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AB0453 Retention rate of the anti-TNF biologics in the treatment of rheumatic diseases and predictive factors for drug withdrawal: Data from the hong kong biologics registry
  1. C.C. Mok1,
  2. C. Kwan1,
  3. K.Y. Chan2,
  4. K.L. Lee3,
  5. L.S. Tam4
  6. and Hong Kong Society of Rheumatology
  1. 1Medicine, Tuen Mun Hospital
  2. 2Rehabilitation, Kowloon Hospital
  3. 3Medicine, Pamela Youde Eastern Hospital
  4. 4Medicine, Prince of Wales Hospital, HK, Hong Kong, China


Objectives To study the retention rate of the anti-TNF biologics in the treatment of rheumatic diseases and the associated factors for drug withdrawal

Methods The Hong Kong Biologics Registry was established in 2005. Data on the use of biological agents for the treatment of rheumatological disorders in 14 public hospitals were collected prospectively. Efficacy data, serious adverse events (SAEs), withdrawal of biologics and reasons for withdrawal were collected at regular time intervals. This study focused on the retention rate of the anti-TNF biologics, which was studied by the Kaplan-Meier method. Factors associated with drug withdrawal were studied by the Cox proportional hazard models.

Results From December 2005 to September 2011, 864 courses of biological agents in 671 patients were reported to our Registry. 59 courses of treatment that involved the non-TNF biologics were excluded. There were 348 women and 323 men. The underlying rheumatic diseases were: rheumatoid arthritis (RA) (N=305, 46%), spondyloarthropathy (SpA) (N=274,41%), psoriatic arthritis (PSA) (N=83,12%) and others (N=9,1%). The choice of the anti-TNF biologics was: infliximab (IFX) (N=439,55%), etanercept (ETN) (N=274,34%) and adalimumab (ADA) (N=92,11%). The dosages of the biologics were: IFX (intravenous;3-5mg/kg for RA, 5mg/kg for SpA/PSA), ETN (subcutaneous; 50mg/week) and ADA (subcutaneous; 40mg/2 weeks). The mean duration of administration was 25±18 months. 358 courses of anti-TNF agents were abbreviated because of the following reasons: 106 (13%) lack/loss of efficacy (primary or secondary failure); 99 (12%) SAEs; 74 (9%) financial reasons; and 79 (10%) other/unspecified reasons. The cumulative drug withdrawal rate (due to either lack/loss of efficacy/AEs) at 12, 24 and 36 months was 24%, 33% and 38% for IFX, and 16%, 19% and 22% for ETN, respectively (log rank test;p<0.001). When drug withdrawal was broken down into that due to loss of efficacy and AEs, data remained in favor of ETN to IFX. The commonest reasons for drug withdrawal because of adverse events were: infusion/injection site reactions (3.4%) and tuberculous infection (3.1%). Among the 21 patients who developed tuberculosis, 19 patients were IFX users whereas only 2 were ETN users. Regarding the underlying rheumatic diseases, RA patients had lower drug retention rate than SpA or PSA patients but the difference did not reach statistical significance (log rank test;p=0.07 between RA and AS). Cox regression analysis revealed that the anti-TNF agent used (IFX versus ETN/ADA; HR1.91[1.38-1.63];p<0.001) and the female sex (HR 1.78[1.07-2.95];p=0.03) was independent predictors for drug withdrawal due to inefficacy after adjustment for age, disease duration and underlying diagnosis (RA vs non-RA). In another Cox regression model with serious adverse events being the reason for drug withdrawal, only the choice of drug itself (IFX versus ETN/ADA; HR1.94[1.23-3.06]; p=0.005) was significantly associated.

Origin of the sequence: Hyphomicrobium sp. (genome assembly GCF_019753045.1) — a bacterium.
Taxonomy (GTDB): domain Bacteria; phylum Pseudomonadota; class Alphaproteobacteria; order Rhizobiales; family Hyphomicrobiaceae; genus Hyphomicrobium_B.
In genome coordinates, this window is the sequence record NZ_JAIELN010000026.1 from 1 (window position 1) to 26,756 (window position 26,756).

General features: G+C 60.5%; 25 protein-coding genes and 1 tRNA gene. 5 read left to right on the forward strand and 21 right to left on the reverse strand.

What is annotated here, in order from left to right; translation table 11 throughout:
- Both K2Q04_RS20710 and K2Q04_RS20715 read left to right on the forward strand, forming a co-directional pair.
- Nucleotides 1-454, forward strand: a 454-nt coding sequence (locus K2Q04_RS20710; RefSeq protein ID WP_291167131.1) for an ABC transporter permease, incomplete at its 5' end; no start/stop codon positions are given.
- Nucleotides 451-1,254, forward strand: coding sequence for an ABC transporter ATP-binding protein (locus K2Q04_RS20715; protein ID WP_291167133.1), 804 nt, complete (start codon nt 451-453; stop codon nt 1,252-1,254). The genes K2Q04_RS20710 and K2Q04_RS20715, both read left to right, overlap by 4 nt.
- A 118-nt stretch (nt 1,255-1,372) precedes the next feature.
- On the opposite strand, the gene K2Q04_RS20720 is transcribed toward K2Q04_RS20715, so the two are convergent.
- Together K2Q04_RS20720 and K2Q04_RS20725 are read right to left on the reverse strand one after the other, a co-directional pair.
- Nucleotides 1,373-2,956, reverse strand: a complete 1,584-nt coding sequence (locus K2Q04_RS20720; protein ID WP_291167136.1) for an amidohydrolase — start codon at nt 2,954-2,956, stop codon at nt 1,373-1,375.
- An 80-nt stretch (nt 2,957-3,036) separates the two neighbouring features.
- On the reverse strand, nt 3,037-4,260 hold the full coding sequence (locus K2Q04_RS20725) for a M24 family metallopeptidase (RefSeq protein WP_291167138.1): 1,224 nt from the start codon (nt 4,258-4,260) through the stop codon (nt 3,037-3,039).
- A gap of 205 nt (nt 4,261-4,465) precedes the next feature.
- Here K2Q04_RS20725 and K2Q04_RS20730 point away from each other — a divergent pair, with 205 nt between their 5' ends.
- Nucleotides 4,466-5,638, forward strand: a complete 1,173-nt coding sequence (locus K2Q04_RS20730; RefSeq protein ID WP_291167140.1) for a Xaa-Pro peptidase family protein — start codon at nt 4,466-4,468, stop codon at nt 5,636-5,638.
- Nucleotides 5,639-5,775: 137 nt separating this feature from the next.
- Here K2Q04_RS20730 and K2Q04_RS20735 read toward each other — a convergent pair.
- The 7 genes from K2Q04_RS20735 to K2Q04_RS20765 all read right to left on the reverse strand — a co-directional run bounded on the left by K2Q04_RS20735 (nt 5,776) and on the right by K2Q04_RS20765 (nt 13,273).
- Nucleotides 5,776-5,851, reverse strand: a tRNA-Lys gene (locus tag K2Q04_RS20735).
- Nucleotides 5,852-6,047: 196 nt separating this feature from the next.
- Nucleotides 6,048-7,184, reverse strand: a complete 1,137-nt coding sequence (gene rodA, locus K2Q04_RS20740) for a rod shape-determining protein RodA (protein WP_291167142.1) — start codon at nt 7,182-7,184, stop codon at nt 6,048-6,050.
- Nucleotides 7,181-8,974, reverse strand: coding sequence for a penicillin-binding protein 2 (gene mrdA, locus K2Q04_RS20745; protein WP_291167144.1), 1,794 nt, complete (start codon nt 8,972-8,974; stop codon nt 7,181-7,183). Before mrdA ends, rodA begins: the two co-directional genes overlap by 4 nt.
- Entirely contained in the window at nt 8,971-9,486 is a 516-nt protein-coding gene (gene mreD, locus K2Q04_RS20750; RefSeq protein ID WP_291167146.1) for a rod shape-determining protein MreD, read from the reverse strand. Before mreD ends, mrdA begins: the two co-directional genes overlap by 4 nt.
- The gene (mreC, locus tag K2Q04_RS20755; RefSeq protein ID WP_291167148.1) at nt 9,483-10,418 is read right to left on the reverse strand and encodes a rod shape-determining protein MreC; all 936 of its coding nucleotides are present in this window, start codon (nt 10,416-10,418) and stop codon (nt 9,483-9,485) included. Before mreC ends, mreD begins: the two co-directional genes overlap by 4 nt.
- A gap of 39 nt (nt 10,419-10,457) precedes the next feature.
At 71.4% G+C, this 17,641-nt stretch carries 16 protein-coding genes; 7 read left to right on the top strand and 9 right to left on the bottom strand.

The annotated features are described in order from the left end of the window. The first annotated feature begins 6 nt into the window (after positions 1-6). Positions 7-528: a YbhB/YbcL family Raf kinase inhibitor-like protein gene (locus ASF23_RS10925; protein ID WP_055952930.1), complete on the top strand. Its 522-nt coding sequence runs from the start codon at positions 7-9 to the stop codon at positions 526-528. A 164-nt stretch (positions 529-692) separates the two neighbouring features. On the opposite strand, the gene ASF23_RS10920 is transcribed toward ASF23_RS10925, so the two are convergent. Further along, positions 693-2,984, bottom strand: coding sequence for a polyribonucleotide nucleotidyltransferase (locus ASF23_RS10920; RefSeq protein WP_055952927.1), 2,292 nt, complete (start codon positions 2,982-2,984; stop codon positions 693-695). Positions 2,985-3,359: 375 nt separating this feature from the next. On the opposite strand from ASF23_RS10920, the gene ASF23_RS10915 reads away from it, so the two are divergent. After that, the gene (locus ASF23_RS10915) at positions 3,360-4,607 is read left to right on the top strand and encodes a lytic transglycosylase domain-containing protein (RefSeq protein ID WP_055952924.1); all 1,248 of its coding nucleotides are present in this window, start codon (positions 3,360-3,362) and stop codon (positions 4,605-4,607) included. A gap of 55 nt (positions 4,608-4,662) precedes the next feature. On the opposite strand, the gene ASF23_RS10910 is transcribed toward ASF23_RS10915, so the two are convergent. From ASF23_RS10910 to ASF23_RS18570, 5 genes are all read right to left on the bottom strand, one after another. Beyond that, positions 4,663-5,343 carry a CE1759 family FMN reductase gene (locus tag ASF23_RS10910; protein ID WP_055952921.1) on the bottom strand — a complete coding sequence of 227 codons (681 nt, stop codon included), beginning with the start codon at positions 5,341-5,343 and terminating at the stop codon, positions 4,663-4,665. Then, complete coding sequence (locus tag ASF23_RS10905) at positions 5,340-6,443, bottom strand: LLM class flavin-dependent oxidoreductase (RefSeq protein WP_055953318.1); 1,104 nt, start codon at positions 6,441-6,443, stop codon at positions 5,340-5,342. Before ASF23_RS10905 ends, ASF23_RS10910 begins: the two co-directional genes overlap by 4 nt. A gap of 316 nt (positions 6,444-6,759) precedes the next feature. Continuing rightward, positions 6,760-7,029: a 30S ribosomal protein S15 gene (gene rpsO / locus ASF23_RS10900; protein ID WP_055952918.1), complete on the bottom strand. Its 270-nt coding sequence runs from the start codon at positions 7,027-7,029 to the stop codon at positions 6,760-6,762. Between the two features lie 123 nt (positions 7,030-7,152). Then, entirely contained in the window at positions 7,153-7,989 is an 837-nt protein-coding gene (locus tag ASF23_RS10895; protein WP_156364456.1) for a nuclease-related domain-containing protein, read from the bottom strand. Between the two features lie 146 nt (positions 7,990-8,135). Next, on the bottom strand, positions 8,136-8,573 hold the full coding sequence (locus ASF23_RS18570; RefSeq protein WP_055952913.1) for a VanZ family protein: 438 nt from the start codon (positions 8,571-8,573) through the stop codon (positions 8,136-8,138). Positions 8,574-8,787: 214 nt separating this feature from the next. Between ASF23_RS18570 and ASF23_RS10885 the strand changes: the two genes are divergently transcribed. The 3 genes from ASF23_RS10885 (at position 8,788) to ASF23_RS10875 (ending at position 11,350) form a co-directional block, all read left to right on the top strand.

Conclusions There exists a difference among the anti-TNF biologics for drug retention in the long run. Our data reveals that IFX is associated with a significantly higher withdrawal rate for both loss of efficacy over time and the development of serious adverse events, in particular tuberculosis.

Disclosure of Interest None Declared

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